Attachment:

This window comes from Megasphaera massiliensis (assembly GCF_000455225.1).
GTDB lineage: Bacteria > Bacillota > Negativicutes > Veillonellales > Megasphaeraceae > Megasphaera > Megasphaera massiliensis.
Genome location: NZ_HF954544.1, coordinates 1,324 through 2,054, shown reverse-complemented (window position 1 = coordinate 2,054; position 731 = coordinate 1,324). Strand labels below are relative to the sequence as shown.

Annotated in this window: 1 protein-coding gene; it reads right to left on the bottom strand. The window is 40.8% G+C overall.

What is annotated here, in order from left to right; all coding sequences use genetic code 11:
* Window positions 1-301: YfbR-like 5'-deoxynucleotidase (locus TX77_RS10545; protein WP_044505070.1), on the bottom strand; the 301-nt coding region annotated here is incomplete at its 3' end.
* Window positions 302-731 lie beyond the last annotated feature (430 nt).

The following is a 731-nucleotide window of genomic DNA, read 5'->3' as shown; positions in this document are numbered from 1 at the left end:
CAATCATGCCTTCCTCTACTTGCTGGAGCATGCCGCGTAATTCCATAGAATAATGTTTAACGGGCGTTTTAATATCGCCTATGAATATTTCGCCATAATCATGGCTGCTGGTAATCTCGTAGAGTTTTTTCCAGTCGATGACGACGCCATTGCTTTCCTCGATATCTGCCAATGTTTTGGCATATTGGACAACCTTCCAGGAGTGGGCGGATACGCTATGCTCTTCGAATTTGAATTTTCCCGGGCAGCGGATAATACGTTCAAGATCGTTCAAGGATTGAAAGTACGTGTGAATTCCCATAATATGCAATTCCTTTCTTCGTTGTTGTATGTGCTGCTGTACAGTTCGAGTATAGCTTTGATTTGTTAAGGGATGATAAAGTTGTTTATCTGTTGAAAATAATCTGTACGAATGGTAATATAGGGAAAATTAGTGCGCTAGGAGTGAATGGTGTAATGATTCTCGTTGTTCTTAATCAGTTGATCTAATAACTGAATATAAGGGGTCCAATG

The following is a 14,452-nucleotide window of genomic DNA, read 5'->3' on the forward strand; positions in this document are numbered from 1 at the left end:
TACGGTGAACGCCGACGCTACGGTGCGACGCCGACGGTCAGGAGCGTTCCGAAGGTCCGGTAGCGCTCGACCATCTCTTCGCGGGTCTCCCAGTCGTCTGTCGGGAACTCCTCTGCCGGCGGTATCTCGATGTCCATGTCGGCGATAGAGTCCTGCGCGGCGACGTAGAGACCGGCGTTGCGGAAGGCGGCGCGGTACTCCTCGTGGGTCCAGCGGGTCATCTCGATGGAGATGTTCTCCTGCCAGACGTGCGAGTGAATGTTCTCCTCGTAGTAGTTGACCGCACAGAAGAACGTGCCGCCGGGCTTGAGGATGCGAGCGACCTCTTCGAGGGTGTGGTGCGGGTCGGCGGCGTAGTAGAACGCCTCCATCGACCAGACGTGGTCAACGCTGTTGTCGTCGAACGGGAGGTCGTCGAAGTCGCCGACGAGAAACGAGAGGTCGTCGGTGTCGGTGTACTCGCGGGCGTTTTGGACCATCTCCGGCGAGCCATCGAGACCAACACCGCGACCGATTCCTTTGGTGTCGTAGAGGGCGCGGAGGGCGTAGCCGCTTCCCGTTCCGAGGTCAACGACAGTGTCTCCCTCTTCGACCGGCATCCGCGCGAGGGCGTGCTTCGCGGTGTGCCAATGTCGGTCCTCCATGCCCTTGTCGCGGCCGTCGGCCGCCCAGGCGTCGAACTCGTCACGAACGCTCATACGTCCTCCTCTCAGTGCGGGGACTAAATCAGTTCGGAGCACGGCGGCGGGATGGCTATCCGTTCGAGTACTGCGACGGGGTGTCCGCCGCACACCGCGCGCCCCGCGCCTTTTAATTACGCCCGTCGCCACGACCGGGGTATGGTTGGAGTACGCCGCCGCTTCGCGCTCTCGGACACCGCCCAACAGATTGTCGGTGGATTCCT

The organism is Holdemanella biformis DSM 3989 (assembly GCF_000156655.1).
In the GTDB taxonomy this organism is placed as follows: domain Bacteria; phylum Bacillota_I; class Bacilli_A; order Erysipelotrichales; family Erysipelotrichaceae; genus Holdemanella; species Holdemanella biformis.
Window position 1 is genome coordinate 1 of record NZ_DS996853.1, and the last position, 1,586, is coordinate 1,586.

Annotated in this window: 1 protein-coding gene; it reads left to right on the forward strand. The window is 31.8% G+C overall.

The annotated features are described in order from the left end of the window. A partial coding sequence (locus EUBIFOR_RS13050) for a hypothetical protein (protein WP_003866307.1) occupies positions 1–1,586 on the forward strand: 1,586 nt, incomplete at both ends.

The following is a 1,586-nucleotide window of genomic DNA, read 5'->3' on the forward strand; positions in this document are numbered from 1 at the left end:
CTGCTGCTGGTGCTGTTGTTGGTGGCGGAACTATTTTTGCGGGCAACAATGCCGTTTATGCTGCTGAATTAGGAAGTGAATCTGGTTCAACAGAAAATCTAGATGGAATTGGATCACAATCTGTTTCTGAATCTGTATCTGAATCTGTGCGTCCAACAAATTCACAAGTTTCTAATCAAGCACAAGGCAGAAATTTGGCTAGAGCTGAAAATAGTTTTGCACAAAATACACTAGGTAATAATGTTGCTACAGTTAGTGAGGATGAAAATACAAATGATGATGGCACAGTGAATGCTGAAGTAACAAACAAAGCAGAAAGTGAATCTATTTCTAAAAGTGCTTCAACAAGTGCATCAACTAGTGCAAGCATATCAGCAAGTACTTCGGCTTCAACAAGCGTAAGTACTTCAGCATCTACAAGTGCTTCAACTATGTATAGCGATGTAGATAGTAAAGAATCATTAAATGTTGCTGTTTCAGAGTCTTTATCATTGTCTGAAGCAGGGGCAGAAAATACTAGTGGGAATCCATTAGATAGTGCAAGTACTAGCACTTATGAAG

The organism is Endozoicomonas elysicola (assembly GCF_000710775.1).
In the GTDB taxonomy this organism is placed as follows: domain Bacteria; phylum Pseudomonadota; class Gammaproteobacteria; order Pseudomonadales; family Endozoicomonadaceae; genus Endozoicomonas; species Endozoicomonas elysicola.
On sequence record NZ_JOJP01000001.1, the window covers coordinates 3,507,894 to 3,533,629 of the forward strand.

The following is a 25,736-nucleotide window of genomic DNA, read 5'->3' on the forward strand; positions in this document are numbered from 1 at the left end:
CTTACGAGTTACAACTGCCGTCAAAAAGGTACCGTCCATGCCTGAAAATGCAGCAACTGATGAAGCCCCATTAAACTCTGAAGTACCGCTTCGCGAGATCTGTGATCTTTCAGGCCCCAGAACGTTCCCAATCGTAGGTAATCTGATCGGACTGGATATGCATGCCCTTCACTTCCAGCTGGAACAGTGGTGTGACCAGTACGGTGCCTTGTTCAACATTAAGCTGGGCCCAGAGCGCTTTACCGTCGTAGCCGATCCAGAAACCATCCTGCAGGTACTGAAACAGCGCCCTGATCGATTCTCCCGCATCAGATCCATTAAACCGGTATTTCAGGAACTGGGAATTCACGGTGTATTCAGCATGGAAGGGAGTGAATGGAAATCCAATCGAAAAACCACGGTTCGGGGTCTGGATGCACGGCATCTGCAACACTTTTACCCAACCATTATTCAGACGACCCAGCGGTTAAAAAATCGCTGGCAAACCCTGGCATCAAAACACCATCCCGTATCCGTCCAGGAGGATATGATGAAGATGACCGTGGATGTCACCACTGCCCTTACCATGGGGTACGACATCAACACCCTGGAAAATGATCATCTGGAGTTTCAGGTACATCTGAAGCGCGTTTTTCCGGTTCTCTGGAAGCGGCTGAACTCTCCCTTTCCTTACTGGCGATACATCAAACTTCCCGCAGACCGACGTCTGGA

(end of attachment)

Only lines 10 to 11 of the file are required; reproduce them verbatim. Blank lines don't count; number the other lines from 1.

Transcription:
The following is a 14,452-nucleotide window of genomic DNA, read 5'->3' on the forward strand; positions in this document are numbered from 1 at the left end:
TACGGTGAACGCCGACGCTACGGTGCGACGCCGACGGTCAGGAGCGTTCCGAAGGTCCGGTAGCGCTCGACCATCTCTTCGCGGGTCTCCCAGTCGTCTGTCGGGAACTCCTCTGCCGGCGGTATCTCGATGTCCATGTCGGCGATAGAGTCCTGCGCGGCGACGTAGAGACCGGCGTTGCGGAAGGCGGCGCGGTACTCCTCGTGGGTCCAGCGGGTCATCTCGATGGAGATGTTCTCCTGCCAGACGTGCGAGTGAATGTTCTCCTCGTAGTAGTTGACCGCACAGAAGAACGTGCCGCCGGGCTTGAGGATGCGAGCGACCTCTTCGAGGGTGTGGTGCGGGTCGGCGGCGTAGTAGAACGCCTCCATCGACCAGACGTGGTCAACGCTGTTGTCGTCGAACGGGAGGTCGTCGAAGTCGCCGACGAGAAACGAGAGGTCGTCGGTGTCGGTGTACTCGCGGGCGTTTTGGACCATCTCCGGCGAGCCATCGAGACCAACACCGCGACCGATTCCTTTGGTGTCGTAGAGGGCGCGGAGGGCGTAGCCGCTTCCCGTTCCGAGGTCAACGACAGTGTCTCCCTCTTCGACCGGCATCCGCGCGAGGGCGTGCTTCGCGGTGTGCCAATGTCGGTCCTCCATGCCCTTGTCGCGGCCGTCGGCCGCCCAGGCGTCGAACTCGTCACGAACGCTCATACGTCCTCCTCTCAGTGCGGGGACTAAATCAGTTCGGAGCACGGCGGCGGGATGGCTATCCGTTCGAGTACTGCGACGGGGTGTCCGCCGCACACCGCGCGCCCCGCGCCTTTTAATTACGCCCGTCGCCACGACCGGGGTATGGTTGGAGTACGCCGCCGCTTCGCGCTCTCGGACACCGCCCAACAGATTGTCGGTGGATTCCT